Californians took a leap of faith 40 years ago and sought to revolutionize elections and politics. In 1974, by a ratio of 2-to-1, voters approved Proposition 9, a ballot initiative that created California’s Political Reform Act.
The Political Reform Act is long and complicated, but the short version is that the act controls issues related to the financing and disclosure of candidate and ballot measure campaigns in California.
The shorter version is that because of U.S. Supreme Court decisions, we will not see, in the short term, many of the reforms envisioned by the original Political Reform Act.
I spoke last week at a conference at McGeorge School of Law marking the 40th anniversary of the act’s passage. I was honored to participate. But you’ll have to excuse me because I am just a bit gloomy.
The Political Reform Act created a world that is entirely foreign to us now.
Imagine a world in which contributions to and expenditures by candidates and ballot measure committees are limited to reasonable levels. And envision, if you will, that in that world independent expenditures are similarly limited.
In this world, legislators do not spend nearly half of their time fundraising. Money does not influence nearly every stage of the political process – from who runs for office to what is discussed in political campaigns, to (sometimes) who is elected, to which bills are written, introduced and voted on. It’d be a wonderful world.
That world does not, of course, exist. But it was the world envisioned back in 1974 when California voters voted to enact the Political Reform Act. The United States Supreme Court stripped us of that world in 1976, in a landmark decision called Buckley v. Valeo, in which it ruled that campaign expenditures are equivalent to speech.
It is difficult to overstate Buckley’s importance. It has left us with our current framework of limited contributions and unlimited spending, and politicians’ endless fundraising treadmill.
But I have something to tell you. There is no tooth fairy, Santa Claus does not exist, and money is not speech. Seriously, it just isn’t. Money facilitates speech. Money allows politicians and political committees and others to reach a wider audience with greater frequency. Let’s stop this nonsense. Money and speech should not be treated as equivalent.
Restrictions on money spent in campaigns can actually promote speech interests. Yes, that’s right. Campaign finance laws and the First Amendment can live side by side, and restrictions on political money can foster a broader and more elucidative political marketplace.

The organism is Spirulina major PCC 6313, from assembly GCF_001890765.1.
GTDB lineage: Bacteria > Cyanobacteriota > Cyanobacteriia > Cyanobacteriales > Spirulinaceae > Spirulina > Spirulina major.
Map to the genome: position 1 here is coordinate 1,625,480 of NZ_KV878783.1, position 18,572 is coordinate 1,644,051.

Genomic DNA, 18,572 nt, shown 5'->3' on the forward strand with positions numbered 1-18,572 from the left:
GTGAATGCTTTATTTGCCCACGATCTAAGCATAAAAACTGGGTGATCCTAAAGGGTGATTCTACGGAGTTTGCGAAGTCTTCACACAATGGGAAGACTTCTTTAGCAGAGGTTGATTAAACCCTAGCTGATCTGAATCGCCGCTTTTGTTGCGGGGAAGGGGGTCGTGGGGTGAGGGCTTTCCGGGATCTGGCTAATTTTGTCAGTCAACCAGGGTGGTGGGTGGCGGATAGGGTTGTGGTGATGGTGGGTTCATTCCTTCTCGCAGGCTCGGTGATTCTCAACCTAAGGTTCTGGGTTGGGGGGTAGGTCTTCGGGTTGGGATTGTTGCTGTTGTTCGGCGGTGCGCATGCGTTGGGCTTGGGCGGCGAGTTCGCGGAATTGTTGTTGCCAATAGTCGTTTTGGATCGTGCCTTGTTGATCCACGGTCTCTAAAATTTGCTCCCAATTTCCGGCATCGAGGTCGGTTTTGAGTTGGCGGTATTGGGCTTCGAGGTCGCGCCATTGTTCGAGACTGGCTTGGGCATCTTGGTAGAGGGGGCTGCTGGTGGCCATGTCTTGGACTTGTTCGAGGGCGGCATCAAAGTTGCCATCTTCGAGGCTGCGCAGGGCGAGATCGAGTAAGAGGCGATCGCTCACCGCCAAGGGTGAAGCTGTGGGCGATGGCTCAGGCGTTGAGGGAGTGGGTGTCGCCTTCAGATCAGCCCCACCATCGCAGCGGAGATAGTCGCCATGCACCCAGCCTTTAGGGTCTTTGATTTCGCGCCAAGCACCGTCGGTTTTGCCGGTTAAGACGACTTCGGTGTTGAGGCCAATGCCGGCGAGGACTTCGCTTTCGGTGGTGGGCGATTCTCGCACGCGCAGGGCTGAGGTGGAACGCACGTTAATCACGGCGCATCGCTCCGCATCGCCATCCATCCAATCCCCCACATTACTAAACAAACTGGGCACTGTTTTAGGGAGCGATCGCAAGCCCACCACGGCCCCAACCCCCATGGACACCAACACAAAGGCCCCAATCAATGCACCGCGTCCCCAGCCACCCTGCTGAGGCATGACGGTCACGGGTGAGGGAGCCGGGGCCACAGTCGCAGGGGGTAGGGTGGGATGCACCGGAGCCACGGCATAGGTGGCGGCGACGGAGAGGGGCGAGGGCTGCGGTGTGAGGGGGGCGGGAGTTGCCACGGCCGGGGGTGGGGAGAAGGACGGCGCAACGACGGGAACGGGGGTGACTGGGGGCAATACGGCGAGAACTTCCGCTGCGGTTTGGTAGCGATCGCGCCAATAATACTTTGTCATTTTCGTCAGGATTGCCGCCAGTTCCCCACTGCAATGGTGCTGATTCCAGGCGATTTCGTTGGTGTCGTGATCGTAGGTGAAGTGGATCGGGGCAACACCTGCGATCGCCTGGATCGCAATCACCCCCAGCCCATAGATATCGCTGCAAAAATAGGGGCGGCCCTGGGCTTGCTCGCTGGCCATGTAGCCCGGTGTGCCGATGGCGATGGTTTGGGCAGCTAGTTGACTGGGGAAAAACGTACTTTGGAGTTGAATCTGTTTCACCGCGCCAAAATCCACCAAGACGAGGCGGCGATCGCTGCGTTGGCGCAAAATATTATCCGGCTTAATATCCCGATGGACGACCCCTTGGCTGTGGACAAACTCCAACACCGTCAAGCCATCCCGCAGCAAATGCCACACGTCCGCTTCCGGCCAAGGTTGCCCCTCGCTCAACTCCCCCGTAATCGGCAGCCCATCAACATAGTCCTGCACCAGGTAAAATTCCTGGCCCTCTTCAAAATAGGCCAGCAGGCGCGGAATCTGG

When campaign contributions and expenditures are limited, we could hear from a greater diversity of speakers. Instead of having political campaigns dominated by wealthy interests and individuals who want to flex their checkbooks, we could hear from others who cannot, or do not want to, spend large sums to reach us.
The Internet surely is changing and democratizing the way we reach each other, but as it stands, political campaigns remain expensive endeavors. If and until political campaigns become low-cost enterprises, people with money will exert influence over our elections and elected officials.
So I am a little tired of trying to think of reforms that seem at best to incrementally improve our system, and at worst are window dressing used by politicians as talking points.
I am tired of giving my students bad answers like: “Well, the Supreme Court has really tied our hands” when they ask how they can work to improve what many of them see as the undue influence of large donors over our elected officials. Most of all, I am tired of court rulings that misunderstand the First Amendment and the political system.
Although the legal framework has failed us, we can help ourselves. The role of money in politics will decrease when spending large sums of money becomes a bad decision that turns off the voters. We still have an important role to play here.
Two-thirds of voters went to the ballot in 1974 and voted to create that different world. That strikes me as a tremendous act of confidence and idealism. Forty years later, plenty of smart and earnest people are talking about ways to strengthen those laws in our imperfect legal world. So let’s stay a little angry, and maybe a little bit optimistic.